“Accents are a strange thing. I am German. Me speaking English, most native speakers seam to think, I am Scandinavian. I admit, I am one of those people who are almost proud to not be recognised as German.”


Good; I’m not the only one…

Then Lori and Jess took the conversation to another level:

“I think this is a linguistics question, someone out there has to be one.”


“100% about linguistics when I took this class in college we had townrite where we were from on our exams because how you “say” (where you say a word in your mouth) a word is based strongly on your geography.”


What Do You Think?

I believe we shape who we want to be and how we want people to perceive us. For instance, if you grew up in the south but have been living up north for the past two decades and haven’t lose your accent, I believe it’s because you want people to notice you are from the south, because you love your roots…

On the other hand, if you’ve lost your accent, I think it’s because the new one is the one that makes you feel at home… At the end of the day, I believe, it all comes down to that… holding on to or finally finding our true “Home.”

(*) On his tweet Jon wrote “them” instead of “then”. Later he tweeted, “P.S and why does Twitter not allow you to edit grammar mistakes.????????‍♂️”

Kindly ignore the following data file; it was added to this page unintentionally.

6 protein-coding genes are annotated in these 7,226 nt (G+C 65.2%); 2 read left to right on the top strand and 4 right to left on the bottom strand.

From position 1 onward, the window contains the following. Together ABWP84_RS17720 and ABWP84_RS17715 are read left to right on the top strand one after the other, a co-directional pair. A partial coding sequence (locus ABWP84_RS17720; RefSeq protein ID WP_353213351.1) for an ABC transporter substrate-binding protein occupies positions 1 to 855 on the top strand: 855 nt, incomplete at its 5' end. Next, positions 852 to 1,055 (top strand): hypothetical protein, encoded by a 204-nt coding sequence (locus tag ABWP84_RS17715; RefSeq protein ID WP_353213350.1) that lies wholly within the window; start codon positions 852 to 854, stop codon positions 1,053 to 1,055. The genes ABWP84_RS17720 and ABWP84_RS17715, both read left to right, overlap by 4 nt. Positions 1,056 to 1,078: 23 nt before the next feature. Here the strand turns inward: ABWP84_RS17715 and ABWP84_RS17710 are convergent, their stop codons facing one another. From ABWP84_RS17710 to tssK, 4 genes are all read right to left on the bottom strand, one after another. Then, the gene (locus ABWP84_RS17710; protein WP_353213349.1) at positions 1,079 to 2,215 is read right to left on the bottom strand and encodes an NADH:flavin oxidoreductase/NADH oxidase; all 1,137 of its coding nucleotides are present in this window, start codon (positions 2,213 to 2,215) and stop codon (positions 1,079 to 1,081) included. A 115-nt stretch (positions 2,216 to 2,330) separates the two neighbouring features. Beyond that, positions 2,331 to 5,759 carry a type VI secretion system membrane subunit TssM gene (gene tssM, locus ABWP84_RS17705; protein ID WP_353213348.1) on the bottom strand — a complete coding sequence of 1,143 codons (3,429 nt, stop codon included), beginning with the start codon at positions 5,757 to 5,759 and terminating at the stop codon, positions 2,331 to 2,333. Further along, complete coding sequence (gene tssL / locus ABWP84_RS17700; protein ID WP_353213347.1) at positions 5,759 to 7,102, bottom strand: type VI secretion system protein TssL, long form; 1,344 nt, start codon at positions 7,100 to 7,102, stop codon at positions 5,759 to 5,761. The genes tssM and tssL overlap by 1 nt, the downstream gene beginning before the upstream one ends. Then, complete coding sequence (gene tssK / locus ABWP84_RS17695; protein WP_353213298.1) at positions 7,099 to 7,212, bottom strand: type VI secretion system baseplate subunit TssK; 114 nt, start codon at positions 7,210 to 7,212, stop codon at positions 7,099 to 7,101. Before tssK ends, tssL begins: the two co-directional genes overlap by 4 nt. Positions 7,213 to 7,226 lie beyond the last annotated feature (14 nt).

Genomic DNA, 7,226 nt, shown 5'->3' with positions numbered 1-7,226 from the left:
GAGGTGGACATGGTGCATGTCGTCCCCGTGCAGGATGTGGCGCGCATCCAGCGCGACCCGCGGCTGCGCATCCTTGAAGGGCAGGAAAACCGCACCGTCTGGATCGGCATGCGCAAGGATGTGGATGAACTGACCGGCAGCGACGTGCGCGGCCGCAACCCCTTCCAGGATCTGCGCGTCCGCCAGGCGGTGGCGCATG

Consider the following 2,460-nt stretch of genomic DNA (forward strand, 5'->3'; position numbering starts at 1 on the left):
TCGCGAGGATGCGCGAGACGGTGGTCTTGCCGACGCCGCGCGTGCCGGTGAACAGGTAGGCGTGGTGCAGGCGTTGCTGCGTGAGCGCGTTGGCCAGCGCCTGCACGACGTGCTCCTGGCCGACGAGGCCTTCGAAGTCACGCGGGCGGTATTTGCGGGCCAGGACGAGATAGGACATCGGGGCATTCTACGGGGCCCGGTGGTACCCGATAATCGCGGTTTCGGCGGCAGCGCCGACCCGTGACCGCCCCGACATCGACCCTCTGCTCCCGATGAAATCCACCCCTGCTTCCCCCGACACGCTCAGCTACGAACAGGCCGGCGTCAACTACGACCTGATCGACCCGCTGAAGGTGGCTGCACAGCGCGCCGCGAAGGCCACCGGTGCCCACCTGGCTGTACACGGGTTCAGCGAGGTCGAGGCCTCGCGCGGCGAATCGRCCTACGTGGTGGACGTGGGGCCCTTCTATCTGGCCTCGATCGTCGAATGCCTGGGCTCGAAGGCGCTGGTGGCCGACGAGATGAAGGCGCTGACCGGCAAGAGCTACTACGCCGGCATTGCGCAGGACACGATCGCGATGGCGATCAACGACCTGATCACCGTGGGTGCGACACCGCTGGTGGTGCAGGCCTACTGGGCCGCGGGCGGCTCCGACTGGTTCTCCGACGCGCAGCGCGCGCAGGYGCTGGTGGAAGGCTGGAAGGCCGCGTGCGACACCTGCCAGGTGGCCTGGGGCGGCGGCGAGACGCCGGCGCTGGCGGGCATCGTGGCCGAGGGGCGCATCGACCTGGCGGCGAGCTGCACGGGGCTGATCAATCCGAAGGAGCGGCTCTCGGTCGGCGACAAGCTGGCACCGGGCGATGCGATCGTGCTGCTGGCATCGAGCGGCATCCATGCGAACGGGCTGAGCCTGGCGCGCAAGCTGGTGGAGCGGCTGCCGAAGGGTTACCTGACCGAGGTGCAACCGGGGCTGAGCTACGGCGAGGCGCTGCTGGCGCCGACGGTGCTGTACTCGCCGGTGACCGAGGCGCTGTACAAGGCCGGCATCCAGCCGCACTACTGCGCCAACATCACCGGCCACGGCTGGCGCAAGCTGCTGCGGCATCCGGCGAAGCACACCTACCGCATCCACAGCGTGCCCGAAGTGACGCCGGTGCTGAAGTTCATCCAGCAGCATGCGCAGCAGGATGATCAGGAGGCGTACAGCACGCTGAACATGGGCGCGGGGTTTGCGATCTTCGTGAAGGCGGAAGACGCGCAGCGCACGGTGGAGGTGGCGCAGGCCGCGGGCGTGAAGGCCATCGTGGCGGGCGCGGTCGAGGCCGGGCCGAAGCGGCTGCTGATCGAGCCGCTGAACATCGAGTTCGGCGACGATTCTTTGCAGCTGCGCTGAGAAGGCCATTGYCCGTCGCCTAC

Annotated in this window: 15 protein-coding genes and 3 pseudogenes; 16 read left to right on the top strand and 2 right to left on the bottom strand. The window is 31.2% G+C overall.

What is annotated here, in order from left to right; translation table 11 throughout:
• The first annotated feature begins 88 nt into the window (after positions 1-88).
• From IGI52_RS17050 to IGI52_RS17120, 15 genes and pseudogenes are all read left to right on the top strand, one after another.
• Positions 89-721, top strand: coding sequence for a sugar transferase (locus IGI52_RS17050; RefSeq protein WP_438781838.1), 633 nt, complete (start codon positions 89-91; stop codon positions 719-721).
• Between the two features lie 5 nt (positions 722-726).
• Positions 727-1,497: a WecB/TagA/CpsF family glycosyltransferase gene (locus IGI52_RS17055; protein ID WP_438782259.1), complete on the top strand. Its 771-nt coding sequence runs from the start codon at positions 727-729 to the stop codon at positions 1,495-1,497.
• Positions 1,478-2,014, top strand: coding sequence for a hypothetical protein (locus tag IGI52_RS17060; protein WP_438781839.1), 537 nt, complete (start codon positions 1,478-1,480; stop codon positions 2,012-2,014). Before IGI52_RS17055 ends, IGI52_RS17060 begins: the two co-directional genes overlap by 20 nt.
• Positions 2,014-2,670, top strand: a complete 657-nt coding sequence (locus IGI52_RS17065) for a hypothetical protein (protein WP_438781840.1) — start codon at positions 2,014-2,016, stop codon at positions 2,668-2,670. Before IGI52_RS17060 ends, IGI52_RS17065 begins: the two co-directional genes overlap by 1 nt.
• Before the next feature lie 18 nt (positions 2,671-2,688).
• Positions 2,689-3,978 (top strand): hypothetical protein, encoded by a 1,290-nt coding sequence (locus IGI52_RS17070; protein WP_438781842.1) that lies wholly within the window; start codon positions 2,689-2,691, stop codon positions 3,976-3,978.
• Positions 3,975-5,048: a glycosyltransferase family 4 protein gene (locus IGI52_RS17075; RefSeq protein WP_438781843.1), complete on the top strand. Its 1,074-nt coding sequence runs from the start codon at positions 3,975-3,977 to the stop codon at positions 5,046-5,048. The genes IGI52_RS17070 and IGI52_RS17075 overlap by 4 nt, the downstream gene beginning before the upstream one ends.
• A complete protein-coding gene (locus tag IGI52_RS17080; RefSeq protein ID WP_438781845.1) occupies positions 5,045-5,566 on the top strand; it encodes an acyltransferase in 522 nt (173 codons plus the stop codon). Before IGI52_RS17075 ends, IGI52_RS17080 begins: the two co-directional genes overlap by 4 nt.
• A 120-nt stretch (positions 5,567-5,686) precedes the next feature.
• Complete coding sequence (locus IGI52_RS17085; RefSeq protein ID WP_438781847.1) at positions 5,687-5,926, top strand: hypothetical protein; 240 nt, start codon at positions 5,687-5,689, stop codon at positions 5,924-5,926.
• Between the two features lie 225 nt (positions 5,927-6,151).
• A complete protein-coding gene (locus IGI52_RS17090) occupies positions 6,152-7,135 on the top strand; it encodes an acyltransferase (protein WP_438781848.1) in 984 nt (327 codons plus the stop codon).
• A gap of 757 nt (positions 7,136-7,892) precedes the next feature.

Comments are open! Let’s write this blog together ????


  1. Ok, I’m “from” New Orleans (born) but an Army brat so we moved a lot. At 11, I lived in Germany for 4 years with my dad (my first concert in 1988(89) nkotb????), moved to Washington State in 1990, but then back to New Orleans in ‘91 for the rest of my teen years where I picked up my deep southern accent. (Didn’t have one prior)
    Then in 2001, moved to Oklahoma and slowly lost that accent and gained a “twang” ????????‍♀️ BUT, my “New Orleans” accent surfaces occasionally when I’m really mad (ask my kids ???? or anyone who’s pissed me off????????‍♀️) or when I’m talking to my best friend sometimes who still lives down there. Or sometimes just in my head like when I’m typing this! ????????????‍♀️????

    1. Hey! I’m so happy you posted your comment here too!
      As I said on Facebook, you are HILARIOUS. ????????????????????

  2. No sé porque pero los acentos se me contagian muy rápido , si estoy con mi amiga venezolana después me preguntan de que parte de Venezuela soy , es divertido porque no soy conciente pero me agrada , por qué quiero mucho a mis amigas de otros países , para la amistad no hay fronteras , i love NKOTB and bh

  3. I’m from Panama. They said I don’t have the Panamanian accent it is because when I was born they had American people living in my country and not only that we had a channel called SCN that used to showed American TV shows. Plus my parents spoke to me English first , having a big family in USA and being in a bilingual school made me learn and practice my English more. I even gone to USA and talk English there. They had said you speak English good so I said thank you. I noticed that I have American accent when a family friend that I saw at a funeral told me you speak good English as an American. Aren’t you an American? I said no.